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gerontocrat

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Re: Greenland 2017 melt season
« Reply #9 on: June 10, 2017, 01:36:09 PM »
I have just read DMI's webpage re the Greenland melt properly for the first time. (http://www.dmi.dk/en/groenland/maalinger/greenland-ice-sheet-surface-mass-budget/).

As usual I just looked at the melt graph - melt going up again.
Then I looked at the surface mass budget graph - going up. A contradiction?
Then I read properly and saw todayssmb graph. A big increase in surface mass on the east coast.

Would I be right in thinking that perhaps a significant event is in progress in Greenland?


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johnm33

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Re: Greenland 2017 melt season
« Reply #10 on: June 10, 2017, 02:28:07 PM »
I was looking at this earlier wondering the same thing, melt/rain? Inland from 79N/Z
http://www.polarview.aq/images/106_S1jpgsmall/201706/S1A_IW_GRDH_1SDH_20170608T183001_29B7_N_1.jpg
full
 http://www.polarview.aq/images/105_S1jpgfull/S1A_EW_GRDM_1SDH_20170609T142007_83AB_N_1.final.jpg
added Plus Jacobshavn, south branch, looks like it has advanced as far as the bend on its southern shore.
« Last Edit: June 10, 2017, 02:38:37 PM by johnm33 »

Andreas T

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Re: Greenland 2017 melt season
« Reply #11 on: June 10, 2017, 08:24:03 PM »
I don't find this very confusing if you look at what those graphs and charts actually show. If some area in the west is melting (12% of the total area) another area can of course recieve snowfall and gain mass (loss though glaciers dumping ice into the sea is not included into these figures)
The blue areas are larger than the pink (I can't distinguish the pale shades of pink well, but either way the chart shows more gain than loss) The blue area is showing clouds coming in from the east, with the altitude of those areas, snow is the most likely form of precipitation.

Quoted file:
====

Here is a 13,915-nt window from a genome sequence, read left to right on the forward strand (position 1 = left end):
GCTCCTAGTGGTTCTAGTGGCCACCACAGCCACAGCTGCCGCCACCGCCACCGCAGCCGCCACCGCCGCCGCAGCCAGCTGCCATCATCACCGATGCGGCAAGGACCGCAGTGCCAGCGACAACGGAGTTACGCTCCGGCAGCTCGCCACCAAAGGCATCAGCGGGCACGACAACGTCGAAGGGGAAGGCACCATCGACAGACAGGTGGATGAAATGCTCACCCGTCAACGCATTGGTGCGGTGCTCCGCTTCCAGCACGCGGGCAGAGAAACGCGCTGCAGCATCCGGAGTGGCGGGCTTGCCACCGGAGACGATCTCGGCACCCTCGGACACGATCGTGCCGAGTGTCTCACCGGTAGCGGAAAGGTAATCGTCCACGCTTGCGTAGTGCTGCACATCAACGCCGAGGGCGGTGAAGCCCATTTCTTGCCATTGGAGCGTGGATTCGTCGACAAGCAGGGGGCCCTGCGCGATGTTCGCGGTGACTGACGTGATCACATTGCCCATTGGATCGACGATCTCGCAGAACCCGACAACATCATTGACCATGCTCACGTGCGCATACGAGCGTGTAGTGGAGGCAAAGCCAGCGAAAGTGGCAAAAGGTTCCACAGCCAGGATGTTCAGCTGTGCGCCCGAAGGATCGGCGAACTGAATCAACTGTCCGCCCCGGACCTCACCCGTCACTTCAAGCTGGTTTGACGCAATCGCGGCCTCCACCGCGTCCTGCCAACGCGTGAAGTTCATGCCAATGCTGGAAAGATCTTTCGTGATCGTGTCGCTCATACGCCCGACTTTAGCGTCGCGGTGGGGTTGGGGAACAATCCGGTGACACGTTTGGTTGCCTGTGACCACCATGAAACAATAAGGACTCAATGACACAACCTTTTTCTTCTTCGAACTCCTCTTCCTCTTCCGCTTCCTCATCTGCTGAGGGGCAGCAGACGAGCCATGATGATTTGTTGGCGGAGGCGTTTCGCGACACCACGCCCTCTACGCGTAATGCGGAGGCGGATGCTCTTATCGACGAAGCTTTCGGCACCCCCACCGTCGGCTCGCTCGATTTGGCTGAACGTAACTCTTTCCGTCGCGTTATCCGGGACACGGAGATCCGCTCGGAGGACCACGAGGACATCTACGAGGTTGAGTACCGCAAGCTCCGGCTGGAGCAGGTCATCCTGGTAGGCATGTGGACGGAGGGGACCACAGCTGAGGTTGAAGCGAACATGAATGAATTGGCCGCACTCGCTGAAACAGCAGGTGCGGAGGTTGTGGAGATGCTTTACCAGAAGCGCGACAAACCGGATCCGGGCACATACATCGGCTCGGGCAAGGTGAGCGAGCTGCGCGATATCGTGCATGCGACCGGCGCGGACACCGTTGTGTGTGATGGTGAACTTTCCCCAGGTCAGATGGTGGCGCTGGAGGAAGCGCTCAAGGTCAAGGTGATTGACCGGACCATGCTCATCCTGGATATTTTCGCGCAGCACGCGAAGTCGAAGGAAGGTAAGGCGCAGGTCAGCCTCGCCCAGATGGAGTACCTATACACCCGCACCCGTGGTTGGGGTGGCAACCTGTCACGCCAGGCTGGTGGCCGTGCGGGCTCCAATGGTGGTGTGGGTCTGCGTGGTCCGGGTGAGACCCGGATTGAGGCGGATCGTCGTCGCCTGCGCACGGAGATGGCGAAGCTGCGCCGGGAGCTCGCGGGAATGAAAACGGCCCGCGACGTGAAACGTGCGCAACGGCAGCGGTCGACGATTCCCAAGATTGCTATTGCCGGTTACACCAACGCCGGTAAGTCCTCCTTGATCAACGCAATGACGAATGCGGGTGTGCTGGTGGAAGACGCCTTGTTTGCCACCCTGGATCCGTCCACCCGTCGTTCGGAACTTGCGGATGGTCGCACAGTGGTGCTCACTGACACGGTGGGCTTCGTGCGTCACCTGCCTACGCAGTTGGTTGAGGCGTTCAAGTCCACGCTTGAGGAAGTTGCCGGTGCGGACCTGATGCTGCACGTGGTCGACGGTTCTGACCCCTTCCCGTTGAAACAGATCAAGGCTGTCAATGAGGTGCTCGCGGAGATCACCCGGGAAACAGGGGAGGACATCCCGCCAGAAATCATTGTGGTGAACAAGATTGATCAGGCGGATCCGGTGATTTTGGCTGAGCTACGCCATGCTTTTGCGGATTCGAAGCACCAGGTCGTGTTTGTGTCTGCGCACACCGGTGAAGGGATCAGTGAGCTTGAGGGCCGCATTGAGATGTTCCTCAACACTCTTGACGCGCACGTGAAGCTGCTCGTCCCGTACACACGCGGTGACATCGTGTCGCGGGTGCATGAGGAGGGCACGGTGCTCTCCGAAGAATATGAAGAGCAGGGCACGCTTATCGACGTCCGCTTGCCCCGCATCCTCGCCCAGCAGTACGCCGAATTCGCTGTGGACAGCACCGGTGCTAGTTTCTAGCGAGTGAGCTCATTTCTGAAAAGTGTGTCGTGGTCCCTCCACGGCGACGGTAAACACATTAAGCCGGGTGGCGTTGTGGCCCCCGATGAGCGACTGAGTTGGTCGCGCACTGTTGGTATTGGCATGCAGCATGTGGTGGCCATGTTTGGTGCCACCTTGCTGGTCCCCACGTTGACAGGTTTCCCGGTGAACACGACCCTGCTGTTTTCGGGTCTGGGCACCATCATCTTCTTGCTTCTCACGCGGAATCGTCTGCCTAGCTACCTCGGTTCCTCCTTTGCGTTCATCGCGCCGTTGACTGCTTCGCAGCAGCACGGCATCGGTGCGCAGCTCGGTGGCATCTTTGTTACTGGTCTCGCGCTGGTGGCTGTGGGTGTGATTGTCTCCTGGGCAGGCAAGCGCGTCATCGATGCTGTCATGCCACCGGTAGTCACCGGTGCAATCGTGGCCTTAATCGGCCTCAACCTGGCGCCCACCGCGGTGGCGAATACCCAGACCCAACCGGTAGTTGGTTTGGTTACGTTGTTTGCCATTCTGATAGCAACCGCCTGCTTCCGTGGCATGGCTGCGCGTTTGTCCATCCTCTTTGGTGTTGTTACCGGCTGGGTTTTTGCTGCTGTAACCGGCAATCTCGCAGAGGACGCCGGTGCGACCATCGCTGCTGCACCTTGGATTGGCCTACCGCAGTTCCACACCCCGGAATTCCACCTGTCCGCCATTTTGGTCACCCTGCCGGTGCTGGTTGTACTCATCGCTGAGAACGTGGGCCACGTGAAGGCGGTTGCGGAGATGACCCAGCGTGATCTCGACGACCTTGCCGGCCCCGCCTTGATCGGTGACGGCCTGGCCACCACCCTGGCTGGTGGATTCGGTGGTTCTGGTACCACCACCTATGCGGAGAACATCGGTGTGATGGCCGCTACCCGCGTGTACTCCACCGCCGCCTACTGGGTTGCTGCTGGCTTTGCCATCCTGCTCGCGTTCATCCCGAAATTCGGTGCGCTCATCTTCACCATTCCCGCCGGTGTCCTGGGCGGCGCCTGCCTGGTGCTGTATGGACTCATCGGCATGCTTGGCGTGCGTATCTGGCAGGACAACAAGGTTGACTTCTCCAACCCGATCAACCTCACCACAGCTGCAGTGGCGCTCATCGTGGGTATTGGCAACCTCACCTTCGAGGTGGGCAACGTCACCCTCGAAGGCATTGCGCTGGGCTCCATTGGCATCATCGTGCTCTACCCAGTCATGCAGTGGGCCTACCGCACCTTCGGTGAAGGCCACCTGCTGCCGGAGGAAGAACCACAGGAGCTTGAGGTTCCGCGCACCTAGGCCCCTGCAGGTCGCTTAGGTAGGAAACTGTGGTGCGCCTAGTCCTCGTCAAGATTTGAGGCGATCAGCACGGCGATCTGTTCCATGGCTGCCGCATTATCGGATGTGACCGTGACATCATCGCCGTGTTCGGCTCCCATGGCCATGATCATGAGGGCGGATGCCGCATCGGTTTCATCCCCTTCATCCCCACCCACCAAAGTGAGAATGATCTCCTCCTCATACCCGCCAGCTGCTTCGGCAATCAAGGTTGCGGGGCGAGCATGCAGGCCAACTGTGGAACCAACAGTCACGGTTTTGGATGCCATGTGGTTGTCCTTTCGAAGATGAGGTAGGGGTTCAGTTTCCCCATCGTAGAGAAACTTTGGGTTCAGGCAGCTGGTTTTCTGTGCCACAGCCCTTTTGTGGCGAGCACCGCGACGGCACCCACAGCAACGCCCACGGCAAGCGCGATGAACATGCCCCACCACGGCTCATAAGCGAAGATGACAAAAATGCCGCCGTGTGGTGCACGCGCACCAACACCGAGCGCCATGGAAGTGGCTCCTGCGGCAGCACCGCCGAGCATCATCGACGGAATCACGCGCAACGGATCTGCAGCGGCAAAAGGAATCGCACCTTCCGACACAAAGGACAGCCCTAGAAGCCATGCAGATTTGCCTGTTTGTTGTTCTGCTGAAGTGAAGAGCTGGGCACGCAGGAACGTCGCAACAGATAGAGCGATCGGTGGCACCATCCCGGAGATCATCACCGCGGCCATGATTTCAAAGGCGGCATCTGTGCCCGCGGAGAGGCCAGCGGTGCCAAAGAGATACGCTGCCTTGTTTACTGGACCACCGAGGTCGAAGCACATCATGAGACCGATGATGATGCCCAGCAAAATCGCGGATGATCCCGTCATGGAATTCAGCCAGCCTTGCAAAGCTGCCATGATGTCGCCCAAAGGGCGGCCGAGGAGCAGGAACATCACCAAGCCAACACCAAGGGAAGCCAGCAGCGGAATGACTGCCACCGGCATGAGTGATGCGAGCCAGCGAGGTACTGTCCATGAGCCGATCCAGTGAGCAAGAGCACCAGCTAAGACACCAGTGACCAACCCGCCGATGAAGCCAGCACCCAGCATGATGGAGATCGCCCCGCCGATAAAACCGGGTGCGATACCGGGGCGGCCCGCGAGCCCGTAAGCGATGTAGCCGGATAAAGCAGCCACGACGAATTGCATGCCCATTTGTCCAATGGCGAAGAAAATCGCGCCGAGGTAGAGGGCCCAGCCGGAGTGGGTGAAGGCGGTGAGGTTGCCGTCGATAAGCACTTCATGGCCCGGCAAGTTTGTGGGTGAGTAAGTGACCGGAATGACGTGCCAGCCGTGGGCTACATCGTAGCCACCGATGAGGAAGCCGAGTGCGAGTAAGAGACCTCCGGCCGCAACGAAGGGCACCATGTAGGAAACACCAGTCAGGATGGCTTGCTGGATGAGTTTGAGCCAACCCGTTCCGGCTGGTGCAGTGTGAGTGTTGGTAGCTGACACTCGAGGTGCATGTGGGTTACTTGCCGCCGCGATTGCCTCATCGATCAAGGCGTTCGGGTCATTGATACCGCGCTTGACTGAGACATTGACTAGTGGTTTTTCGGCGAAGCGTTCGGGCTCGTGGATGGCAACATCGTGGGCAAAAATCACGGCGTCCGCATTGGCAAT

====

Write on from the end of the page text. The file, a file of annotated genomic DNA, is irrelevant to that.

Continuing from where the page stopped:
gerontocrat

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Re: Greenland 2017 melt season
« Reply #12 on: June 10, 2017, 09:12:55 PM »
The point I was trying to make is that it is the difference in surface mass that matters. As of today mass is constant or rising from an already unusual high. This I would suggest is of interest.
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gerontocrat

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Re: Greenland 2017 melt season
« Reply #13 on: June 17, 2017, 01:01:24 PM »
Greenland melt has woken up. It will be interesting to see how much of the unusually high increase in surface mass over the 2016-2017 winter will melt away in the next three months or so.

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georged

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Re: Greenland 2017 melt season
« Reply #14 on: June 20, 2017, 05:13:17 AM »
Greenland melt has woken up. It will be interesting to see how much of the unusually high increase in surface mass over the 2016-2017 winter will melt away in the next three months or so.

It's back down below normal again. This is an interesting year for Greenland melt. We may end up with a positive mass balance this year, excluding accelerated calving.

Darvince

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Re: Greenland 2017 melt season
« Reply #15 on: June 21, 2017, 05:38:10 PM »
It seems to me that the amount of mass loss from calving has just begun to accelerate, as it is a violent physical process taking place, so other violent physical processes must be required for calving to accelerate. Such as tsunamis, earthquakes, and landslides, caused by permafrost melting, mantle uplift underneath Greenland, and large calving events.

Calving did seem to have accelerated, though, to our eyes, because the glaciers have already begun thinning due to basal melt and surface melt, so the glaciers had to speed up and calve a greater quantity of icebergs into the sea in order for them to keep calving at the same speed.


Note the dynamic mass loss has only just begun to increase due to global warming since 2000.
« Last Edit: June 21, 2017, 05:43:50 PM by Darvince »

TerryM

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Re: Greenland 2017 melt season
« Reply #16 on: June 21, 2017, 07:43:29 PM »
Darvince


Is your above true for this year?
I had thought that the large snowfalls actually increased the mass balance in Greenland.


Terry

Darvince

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Re: Greenland 2017 melt season
« Reply #17 on: June 21, 2017, 09:10:16 PM »